October 31, 2016

SHOWBUZZDAILY Season Finale Review: “The Strain”


FX’s THE STRAIN is doing something that The Walking Dead and its cohorts in the undead genre won’t:  telling a (more or less) coherent story from beginning to end, and exiting when it’s over.  During this third season, it was announced that next year, despite ratings that are still more than acceptable (if far from Walking Dead status), the show will conclude its run.  Therefore, instead of repeating variations on the same arc over and over, the series has been able to make forward progress on its story.

Tonight’s season finale, written by series co-creator Chuck Hogan and fellow showrunner Carlton Cuse, and directed by Cuse, didn’t lack for climactic plot developments–some of which, in the way of The Strain, made more sense than others.  It was an effective gambit to have our five remaining heroes–one-time CDC official Ephraim Goodweather (Corey Stoll), vampire expert Setrakian (David Bradley), exterminator Fet (Kevin Durand), hacker and now de facto female lead Dutch (Ruta Gedmintas), and half-human Quinlan (Rupert Penry-Jones)–walk into a trap when they thought they were about to capture The Master (whose voice is provided by Robin Atkin Downes) in the office of frenemy Eldritch Palmer (Jonathan Hyde), only to find that Palmer had himself become inhabited by The Master.  That successfully brought together several of the season’s plot elements, from The Master’s ability to switch bodies to the coffin that could imprison The Master to Palmer’s backstory, and led to a solid battle scene.

Unfortunately, too much of what followed was laid on the shoulders of one of The Strain‘s weak points, Eph’s son Zach (Max Charles).  A lot of time was spent with Zach this season, as we followed his life being kept by his vampire mother Kelly (Natalie Brown), who could barely restrain herself from eating him, and his developing a fondness for one of the show’s freakish blind child-creatures given to him as a bodyguard/pet.  It was clear that we were supposed to be charting Zach’s journey to the dark side after he ordered the pet to kill an innocent human, and that journey culminated in Zach reacting to Eph killing Kelly (who had attempted to devour him) by detonating The Master’s atomic bomb, conveniently left by The Master’s number two Eichhorst (Richard Sammel) in Zach’s reach.  Zach simply wasn’t a strong enough character for this to feel like any more than a contrivance, and even more contrived was the fact that all our heroes walked away from the nuclear explosion without so much as a scratch, simply by ducking and covering a la a 1950s public service documentary.  The bomb served the purpose of freeing The Master from his coffin, and creating eternal night over New York so that the vampires could roam at will, but it was a clumsy way of getting there.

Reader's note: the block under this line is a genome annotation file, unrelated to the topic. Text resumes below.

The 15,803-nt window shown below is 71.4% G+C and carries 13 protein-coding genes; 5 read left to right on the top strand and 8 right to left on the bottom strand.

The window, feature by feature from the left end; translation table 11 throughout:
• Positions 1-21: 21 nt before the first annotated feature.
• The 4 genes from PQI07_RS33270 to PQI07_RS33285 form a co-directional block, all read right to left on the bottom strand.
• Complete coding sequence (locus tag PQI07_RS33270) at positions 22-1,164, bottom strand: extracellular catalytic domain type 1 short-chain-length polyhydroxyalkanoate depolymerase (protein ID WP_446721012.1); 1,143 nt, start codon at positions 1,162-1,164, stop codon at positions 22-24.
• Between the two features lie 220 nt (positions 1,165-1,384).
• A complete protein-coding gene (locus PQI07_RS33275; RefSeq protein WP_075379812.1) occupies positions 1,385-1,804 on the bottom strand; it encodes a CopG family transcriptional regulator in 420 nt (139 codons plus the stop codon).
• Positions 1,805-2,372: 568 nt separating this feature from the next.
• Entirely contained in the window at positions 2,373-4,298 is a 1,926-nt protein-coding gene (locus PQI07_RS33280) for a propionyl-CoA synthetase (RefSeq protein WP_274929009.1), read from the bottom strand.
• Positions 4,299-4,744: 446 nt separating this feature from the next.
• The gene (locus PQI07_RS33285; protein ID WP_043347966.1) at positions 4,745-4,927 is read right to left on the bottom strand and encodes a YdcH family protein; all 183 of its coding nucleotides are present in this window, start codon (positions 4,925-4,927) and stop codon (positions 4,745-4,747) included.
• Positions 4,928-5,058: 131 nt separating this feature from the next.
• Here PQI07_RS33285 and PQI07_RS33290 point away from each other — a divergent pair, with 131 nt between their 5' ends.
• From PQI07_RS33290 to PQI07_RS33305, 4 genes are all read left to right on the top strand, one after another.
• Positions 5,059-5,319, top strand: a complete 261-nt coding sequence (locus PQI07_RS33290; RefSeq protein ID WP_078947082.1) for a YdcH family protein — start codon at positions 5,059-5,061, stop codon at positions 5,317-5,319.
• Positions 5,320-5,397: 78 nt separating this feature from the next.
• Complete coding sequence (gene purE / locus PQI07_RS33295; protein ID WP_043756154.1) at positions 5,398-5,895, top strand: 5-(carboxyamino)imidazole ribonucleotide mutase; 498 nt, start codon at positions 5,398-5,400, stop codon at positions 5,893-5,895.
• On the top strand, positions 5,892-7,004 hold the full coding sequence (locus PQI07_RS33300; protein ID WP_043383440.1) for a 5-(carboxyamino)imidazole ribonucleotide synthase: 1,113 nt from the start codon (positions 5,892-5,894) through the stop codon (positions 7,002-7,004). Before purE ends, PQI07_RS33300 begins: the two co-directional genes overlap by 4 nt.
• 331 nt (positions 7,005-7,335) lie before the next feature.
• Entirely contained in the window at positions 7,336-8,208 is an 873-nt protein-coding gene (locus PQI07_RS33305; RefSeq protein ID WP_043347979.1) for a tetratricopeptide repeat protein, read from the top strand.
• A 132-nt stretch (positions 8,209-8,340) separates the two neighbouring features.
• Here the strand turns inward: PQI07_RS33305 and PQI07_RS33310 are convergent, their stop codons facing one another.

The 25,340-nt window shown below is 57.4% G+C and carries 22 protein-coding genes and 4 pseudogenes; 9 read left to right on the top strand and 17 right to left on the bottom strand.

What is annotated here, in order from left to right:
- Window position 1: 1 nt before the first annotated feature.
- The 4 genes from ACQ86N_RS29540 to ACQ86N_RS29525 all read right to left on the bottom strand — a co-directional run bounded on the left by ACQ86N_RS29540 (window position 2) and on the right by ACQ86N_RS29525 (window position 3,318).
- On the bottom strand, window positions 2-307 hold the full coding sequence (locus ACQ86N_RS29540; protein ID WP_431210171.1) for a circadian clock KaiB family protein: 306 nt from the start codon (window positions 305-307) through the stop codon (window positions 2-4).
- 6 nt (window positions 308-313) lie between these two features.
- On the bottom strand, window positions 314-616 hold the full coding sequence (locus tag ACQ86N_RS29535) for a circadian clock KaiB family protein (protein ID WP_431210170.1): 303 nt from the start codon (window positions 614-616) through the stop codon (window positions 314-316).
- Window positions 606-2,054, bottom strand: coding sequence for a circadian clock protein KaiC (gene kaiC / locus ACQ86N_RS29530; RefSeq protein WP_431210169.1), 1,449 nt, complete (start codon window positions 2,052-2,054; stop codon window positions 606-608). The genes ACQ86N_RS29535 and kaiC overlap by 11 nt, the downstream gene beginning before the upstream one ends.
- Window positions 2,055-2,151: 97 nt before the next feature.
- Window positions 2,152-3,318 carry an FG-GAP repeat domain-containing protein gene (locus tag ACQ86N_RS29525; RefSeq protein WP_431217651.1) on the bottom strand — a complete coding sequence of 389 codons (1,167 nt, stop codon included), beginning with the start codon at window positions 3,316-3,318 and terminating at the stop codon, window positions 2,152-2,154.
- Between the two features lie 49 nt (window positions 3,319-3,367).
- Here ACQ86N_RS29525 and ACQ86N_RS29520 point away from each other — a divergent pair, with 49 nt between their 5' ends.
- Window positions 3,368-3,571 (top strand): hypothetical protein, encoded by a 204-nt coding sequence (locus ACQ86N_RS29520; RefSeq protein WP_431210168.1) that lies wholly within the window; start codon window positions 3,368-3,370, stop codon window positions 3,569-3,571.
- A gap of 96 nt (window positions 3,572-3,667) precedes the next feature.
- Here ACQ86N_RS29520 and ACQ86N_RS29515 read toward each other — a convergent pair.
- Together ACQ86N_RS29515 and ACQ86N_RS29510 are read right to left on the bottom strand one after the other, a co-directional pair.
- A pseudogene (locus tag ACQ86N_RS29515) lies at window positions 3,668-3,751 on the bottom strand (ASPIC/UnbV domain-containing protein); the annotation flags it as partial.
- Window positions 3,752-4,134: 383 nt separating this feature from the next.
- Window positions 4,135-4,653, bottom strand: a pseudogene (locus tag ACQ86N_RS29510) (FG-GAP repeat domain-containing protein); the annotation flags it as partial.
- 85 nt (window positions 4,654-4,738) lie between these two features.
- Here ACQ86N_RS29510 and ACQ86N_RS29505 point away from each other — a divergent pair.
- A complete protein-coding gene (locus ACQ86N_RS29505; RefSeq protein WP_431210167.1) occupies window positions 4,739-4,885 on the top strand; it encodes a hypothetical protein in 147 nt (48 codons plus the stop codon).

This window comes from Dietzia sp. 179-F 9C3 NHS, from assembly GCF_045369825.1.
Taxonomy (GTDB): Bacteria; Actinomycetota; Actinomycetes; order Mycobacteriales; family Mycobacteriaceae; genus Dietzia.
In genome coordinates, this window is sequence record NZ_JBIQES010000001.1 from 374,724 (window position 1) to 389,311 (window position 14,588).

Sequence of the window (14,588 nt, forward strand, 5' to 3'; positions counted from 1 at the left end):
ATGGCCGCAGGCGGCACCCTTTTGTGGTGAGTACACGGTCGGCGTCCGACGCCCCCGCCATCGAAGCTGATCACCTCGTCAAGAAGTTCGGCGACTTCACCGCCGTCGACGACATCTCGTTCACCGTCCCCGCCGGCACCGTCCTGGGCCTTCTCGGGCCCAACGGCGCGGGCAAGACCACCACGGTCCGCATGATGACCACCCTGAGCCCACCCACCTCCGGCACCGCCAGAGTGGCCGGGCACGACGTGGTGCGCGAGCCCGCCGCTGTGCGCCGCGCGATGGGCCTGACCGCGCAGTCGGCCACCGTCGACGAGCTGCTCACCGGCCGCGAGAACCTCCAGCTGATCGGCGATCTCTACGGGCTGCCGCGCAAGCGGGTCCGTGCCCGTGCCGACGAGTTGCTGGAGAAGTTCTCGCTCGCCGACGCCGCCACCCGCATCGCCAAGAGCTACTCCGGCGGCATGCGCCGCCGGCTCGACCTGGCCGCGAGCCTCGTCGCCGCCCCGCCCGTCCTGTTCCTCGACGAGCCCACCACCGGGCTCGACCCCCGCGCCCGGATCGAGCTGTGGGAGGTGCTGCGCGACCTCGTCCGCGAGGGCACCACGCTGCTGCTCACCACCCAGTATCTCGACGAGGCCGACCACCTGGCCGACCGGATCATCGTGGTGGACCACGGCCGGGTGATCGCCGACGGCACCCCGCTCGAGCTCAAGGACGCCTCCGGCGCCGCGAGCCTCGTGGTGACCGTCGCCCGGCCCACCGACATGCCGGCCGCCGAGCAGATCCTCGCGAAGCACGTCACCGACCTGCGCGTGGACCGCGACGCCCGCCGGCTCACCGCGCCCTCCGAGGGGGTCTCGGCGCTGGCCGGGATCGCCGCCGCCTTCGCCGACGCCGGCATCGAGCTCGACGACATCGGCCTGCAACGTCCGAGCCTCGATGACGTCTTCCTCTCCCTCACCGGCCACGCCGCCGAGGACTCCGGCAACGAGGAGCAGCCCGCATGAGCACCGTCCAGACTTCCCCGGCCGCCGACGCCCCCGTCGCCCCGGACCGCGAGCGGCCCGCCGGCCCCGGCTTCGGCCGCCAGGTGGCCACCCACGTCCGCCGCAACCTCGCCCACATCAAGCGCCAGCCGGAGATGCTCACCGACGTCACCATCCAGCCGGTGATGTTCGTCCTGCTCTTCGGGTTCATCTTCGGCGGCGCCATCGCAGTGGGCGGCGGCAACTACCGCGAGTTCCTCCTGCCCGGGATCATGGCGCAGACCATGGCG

The Strain has always been uneven.  The Zach/Kelly storyline didn’t work, but Dutch’s promotion to romantic lead after last season’s death of Mia Maestro’s character was effective (even if the triangle between Eph, Dutch and Fet was tiresome).  The show ran into its budget limitations and lack of NY locations when it tried to stage a giant attack in Central Park (it actually shoots in Toronto, and those who attend the Toronto Film Festival had a chuckle tonight when one of the festival venues turned up to play the part of Palmer’s office building).  The time spent with off-shoot characters Gus (Miguel Gomez) and Angel (Joaquin Costo) didn’t add up to much–the same went for the brief attempts to address city politics through Councilwoman Justine Feraldo (Samantha Mathis)–while the introduction of Quinlan added dimension to the saga.

FX has shows that are justifiably more acclaimed than The Strain, but the series fits the network’s brand with its commitment to mythology, narrative and–within the genre and available budget–a certain amount of class.  That class extends to knowing when it’s time to close up shop, and next season, with a potential apocalypse on the table, should be something to see.


About the Author

Mitch Salem
MITCH SALEM has worked on the business side of the entertainment industry for 20 years, as a senior business affairs executive and attorney for such companies as NBC, ABC, USA, Syfy, Bravo, and BermanBraun Productions, and before that, at the NY law firm of Weil, Gotshal & Manges. During all that, he has more or less constantly been going to the movies and watching TV, and writing about both since the 1980s. His film reviews also currently appear on and In addition, he is co-writer of an episode of the television series "Felicity."